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I'd like to mount a Samba drive in OS X using bash. This line does the trick:


only one problem. I want it done without user input - which means no password can be manually put in. And I'm not going to ask my users to download fink just so they can install expect (as seen here).

I tried applying the accepted solution to a similar StackOverflow problem shown here by doing this:

echo "mypassword" | mount -t smbfs //$SAMBAUSER@$ADRESS/$NAMEOFSHARE $MACOSXPATH --stdin

but no luck - that doesn't work and Mac OS X tells me I used mount command improperly:

usage: mount [-dfruvw] [-o options] [-t ufs | external_type] special node
   mount [-adfruvw] [-t ufs | external_type]
   mount [-dfruvw] special | node

Any suggestions? This would be easy with an expect script - but that would ruin the user experience to have that prerequisite in my mind.

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4 Answers 4

If mount(8) can't just call the mount syscall on the filesystem, it looks for a program to help it. On FreeBSD and Mac OS X, those helper programs follow the naming convention mount_XXX, where XXX is the -t argument's value.

That means you want to check the mount_smbfs(8) man page, which tells us about -N:

-N    Do not ask for a password.  At run time, mount_smbfs reads the ~/Library/Preferences/nsmb.conf
      file for additional configuration parameters and a password.  If no password is found,
      mount_smbfs prompts for it.

Unfortunately the man page trail ends with one for nsmb.conf that doesn't mention anything about storing passwords. On FreeBSD 8.0, at least, the solution is to put a password key with a plain text(!) password value under a [SERVER:USER] heading. That would be type C according to the linked nsmb.conf man page.

So it seems that you'll want to dump a pre-configured nsmb.conf into your user's ~/Library/Preferences/ directory and then call your mount command with -N. As far as I know you can't provide a hashed value, which is not especially awesome. I'll try to get access to a MacBook in a few hours to test this.

NB: This is not how to do it with the GNU toolchain. If you're on Linux, you're probably going to be using something like mount.cifs(8). The correct solution in that case is the credentials=filename option (used after -o, of course), where filename is a file of credentials in key=value form, separated by newlines. See http://linux.die.net/man/8/mount.cifs

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all very good information. thanks! –  lollercoaster Jul 3 '11 at 6:57

I'll give you 2 options. First, include the password on the command line:


This is not a great option because the command line (including password) is visible to anyone who happens to be logged in at the moment. Not great, but it is a possibility.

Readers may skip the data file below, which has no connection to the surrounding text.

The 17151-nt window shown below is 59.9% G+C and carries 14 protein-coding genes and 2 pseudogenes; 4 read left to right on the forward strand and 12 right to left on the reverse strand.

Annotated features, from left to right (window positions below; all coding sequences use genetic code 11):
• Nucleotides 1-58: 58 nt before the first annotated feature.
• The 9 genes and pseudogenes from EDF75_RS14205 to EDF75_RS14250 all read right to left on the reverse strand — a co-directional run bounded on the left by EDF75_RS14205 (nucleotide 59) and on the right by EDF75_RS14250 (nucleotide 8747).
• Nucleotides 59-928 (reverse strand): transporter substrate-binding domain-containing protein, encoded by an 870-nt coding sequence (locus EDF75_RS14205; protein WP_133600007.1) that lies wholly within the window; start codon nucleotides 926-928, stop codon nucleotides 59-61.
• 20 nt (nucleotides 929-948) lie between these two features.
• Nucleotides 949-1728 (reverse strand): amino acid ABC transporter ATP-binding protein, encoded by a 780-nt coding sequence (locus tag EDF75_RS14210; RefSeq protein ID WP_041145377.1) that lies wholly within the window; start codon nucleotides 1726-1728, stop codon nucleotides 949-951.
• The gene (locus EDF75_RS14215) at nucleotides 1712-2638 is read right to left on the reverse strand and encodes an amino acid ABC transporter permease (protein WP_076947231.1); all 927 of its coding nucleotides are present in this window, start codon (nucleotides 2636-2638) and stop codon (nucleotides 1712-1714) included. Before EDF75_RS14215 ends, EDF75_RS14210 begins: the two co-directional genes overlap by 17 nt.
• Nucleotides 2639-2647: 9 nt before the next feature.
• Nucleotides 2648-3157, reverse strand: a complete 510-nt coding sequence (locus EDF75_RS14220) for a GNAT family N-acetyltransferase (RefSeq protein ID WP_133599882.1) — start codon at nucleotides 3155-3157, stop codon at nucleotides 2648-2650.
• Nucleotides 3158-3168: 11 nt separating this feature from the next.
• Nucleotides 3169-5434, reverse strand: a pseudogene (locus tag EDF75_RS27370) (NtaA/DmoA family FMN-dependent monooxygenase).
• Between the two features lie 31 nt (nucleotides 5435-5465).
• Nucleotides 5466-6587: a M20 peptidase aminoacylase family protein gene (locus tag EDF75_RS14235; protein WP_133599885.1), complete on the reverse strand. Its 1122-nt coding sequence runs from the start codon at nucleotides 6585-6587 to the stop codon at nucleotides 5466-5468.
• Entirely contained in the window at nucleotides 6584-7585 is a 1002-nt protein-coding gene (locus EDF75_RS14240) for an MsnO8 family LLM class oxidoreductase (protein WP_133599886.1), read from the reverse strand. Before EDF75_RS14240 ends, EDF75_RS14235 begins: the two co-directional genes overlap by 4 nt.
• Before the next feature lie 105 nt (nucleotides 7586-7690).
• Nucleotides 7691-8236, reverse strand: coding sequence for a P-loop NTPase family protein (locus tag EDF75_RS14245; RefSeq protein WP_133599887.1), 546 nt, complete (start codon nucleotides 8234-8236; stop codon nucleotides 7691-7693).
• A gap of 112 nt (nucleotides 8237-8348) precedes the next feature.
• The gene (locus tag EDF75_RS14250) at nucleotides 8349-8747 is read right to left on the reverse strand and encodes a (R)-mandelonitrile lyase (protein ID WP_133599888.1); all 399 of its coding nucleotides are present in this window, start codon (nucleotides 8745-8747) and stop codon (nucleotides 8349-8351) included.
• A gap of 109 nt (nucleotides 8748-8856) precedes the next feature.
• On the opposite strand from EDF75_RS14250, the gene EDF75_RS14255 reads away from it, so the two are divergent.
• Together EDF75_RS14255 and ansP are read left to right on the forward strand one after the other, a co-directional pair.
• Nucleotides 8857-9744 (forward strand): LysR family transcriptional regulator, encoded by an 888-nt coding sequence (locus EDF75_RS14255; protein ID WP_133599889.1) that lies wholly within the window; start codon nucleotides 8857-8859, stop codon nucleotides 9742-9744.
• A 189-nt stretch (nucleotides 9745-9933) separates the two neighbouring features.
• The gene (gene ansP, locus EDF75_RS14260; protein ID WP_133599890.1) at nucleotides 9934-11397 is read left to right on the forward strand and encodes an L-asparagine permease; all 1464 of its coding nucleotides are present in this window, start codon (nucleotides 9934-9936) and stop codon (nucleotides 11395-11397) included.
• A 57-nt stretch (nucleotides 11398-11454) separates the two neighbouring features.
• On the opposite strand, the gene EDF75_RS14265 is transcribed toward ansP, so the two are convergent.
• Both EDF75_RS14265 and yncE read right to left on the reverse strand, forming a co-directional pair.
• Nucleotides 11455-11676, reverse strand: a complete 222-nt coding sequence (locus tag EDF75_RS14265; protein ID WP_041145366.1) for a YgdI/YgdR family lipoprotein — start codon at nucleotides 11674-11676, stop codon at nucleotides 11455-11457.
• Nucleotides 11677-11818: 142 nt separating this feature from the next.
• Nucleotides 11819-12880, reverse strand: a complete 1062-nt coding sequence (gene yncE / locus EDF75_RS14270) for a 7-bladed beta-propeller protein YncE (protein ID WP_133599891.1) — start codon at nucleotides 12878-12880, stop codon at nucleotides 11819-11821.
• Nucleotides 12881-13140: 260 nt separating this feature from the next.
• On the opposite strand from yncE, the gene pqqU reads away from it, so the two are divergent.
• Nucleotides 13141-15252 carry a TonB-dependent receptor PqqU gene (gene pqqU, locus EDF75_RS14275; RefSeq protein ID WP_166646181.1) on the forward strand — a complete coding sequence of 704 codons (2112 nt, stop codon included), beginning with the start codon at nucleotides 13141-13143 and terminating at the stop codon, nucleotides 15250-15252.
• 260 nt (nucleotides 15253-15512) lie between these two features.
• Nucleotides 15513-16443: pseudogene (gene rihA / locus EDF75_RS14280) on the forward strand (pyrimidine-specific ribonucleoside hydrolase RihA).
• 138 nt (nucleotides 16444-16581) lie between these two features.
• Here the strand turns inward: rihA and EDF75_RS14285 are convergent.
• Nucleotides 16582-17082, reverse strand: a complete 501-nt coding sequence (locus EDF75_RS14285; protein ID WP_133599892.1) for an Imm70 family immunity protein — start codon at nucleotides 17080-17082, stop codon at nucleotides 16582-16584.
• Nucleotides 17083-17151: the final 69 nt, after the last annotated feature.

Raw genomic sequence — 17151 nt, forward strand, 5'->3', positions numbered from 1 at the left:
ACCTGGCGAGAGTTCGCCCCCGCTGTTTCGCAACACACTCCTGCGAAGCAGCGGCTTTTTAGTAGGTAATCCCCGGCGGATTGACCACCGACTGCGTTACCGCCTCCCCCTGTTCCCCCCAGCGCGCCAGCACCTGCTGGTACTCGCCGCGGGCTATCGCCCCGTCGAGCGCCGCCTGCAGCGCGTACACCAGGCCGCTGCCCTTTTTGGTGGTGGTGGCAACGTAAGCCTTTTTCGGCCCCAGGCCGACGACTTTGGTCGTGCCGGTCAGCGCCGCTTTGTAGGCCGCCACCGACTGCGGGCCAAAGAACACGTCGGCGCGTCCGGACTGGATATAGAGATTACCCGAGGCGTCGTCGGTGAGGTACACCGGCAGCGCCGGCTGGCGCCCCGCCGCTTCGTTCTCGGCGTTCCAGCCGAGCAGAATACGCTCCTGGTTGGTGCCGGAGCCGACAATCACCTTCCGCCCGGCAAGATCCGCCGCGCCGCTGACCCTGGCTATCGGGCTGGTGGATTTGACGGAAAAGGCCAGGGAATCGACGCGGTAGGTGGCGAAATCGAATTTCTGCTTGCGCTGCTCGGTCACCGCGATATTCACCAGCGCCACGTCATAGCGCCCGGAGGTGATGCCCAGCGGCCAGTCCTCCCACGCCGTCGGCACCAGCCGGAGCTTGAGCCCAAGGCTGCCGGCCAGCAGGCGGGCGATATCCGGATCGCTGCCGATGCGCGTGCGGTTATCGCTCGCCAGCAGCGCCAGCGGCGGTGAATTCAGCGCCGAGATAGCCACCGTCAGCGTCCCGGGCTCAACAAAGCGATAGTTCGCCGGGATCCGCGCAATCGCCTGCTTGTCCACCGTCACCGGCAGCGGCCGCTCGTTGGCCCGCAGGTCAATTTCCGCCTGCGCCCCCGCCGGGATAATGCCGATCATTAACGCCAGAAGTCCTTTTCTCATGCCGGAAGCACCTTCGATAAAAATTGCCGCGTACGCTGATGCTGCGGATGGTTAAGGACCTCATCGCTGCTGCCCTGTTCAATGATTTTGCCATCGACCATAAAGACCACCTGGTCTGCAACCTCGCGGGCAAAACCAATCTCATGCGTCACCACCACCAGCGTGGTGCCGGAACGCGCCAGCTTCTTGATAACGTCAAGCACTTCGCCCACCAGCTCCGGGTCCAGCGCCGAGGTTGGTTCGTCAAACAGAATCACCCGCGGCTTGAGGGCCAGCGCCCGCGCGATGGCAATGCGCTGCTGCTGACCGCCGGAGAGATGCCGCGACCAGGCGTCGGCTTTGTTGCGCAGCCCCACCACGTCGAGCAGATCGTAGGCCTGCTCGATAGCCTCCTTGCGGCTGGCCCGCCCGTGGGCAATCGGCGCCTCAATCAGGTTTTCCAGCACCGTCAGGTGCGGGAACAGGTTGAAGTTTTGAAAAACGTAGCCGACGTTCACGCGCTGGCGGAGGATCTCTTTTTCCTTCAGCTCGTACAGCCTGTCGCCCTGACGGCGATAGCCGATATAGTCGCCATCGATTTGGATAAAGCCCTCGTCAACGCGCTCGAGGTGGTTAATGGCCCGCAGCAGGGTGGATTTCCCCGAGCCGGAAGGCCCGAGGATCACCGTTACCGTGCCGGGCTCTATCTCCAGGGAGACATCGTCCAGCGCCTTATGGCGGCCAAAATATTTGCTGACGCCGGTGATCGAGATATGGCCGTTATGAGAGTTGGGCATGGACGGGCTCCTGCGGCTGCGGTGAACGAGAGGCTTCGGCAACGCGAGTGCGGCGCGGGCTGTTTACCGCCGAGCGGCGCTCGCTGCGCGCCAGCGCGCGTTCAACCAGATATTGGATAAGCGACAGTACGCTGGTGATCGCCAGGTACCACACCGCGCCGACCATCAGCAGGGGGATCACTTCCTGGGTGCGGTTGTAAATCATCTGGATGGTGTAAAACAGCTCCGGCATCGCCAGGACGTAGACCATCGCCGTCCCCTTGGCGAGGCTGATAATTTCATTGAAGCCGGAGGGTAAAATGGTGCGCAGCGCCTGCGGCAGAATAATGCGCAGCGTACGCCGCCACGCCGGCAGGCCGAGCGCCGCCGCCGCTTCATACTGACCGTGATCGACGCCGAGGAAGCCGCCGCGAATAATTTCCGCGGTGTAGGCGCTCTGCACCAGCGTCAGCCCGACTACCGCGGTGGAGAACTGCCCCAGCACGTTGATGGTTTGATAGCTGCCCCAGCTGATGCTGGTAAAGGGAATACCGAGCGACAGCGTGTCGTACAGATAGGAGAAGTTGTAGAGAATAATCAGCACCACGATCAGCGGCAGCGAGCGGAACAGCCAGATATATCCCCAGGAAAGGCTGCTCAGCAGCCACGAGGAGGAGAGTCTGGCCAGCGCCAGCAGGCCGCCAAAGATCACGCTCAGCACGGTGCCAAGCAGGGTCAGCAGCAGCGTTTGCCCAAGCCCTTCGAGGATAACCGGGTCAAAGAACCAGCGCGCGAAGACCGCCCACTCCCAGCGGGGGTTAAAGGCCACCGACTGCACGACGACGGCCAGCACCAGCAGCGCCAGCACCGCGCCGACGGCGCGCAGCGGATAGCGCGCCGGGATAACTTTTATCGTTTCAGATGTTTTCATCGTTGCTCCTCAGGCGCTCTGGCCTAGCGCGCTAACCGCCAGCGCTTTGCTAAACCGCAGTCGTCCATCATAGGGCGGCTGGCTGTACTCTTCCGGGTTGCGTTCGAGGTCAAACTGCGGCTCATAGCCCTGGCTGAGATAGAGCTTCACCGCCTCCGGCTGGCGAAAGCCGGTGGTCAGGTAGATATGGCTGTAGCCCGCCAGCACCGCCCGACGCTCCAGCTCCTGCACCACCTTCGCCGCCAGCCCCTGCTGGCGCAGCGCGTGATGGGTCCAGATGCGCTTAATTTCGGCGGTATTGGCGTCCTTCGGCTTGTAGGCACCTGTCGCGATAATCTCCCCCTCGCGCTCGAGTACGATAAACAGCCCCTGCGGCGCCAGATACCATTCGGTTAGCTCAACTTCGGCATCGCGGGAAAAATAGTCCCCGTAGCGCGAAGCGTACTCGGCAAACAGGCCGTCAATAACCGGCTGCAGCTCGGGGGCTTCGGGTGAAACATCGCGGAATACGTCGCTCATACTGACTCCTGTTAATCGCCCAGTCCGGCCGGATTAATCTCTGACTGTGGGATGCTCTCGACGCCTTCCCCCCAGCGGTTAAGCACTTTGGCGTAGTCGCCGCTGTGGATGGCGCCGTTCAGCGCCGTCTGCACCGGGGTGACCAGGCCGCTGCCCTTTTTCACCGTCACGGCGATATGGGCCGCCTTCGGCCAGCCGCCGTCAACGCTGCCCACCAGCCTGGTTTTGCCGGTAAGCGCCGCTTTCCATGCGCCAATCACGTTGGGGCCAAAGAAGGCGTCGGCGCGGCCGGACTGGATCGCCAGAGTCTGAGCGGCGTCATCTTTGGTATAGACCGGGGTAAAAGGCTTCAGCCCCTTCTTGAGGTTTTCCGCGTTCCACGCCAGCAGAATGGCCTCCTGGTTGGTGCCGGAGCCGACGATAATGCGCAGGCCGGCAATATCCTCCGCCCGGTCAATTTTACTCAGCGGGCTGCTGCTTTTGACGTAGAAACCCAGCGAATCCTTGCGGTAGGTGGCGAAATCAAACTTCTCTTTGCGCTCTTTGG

Second, use expect. The Mac OS X Hints article you linked dates from 2002, when OS X v10.2 would've been current. While 10.2 apparently didn't include expect as a standard component, 10.6 does, and I'm pretty sure it's been included for several versions now.

#!/usr/bin/expect -f
spawn mount -t smbfs //fred@ /tmp/mountpoint
expect "Password:"
send "wibble\r"
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absolutely. thanks! I just used the first for simplicity. I do wonder about expect though - I couldn't seem to find any resources about which version it started being included on Mac OS X.... –  lollercoaster Jul 3 '11 at 6:57
just out of curiosity - the expect script does not work. I tried it with sudo expect script-name and it just echoed the line spawn mount -t smbfs //fred@ /tmp/mountpoint (except with real values of course) and then prompted me for my password....what went wrong? –  lollercoaster Jul 3 '11 at 7:20
It sounds like the expect "Password:" isn't matching properly against the prompt. Try running it with sudo expect -d ./ts to get a debug-mode narration of what's happening as it runs. –  Gordon Davisson Jul 3 '11 at 19:22

You not only can use a hashed value, you're expected to, at least in older releases. The crypt option for smbutil is not DOD-level security but as with most security, you're trying to keep the honest people honest: the bent ones will find a way. It seems to be broken in Mountain Lion but the nsmb.conf file in ~/Library/Preferences should be secure at the OS level. The /etc/nsmb.conf would override it if it exists. I'm sure there's a reason why plain text files are obsolete but didn't we go this with NetInfo? How long did it take for Apple to allow the old standbys (/etc/hosts, /etc/passwd) to be used?

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The answer in this apple support discussion thread worked for me:

osascript -e 'mount volume "smb://user:password@server/share"'
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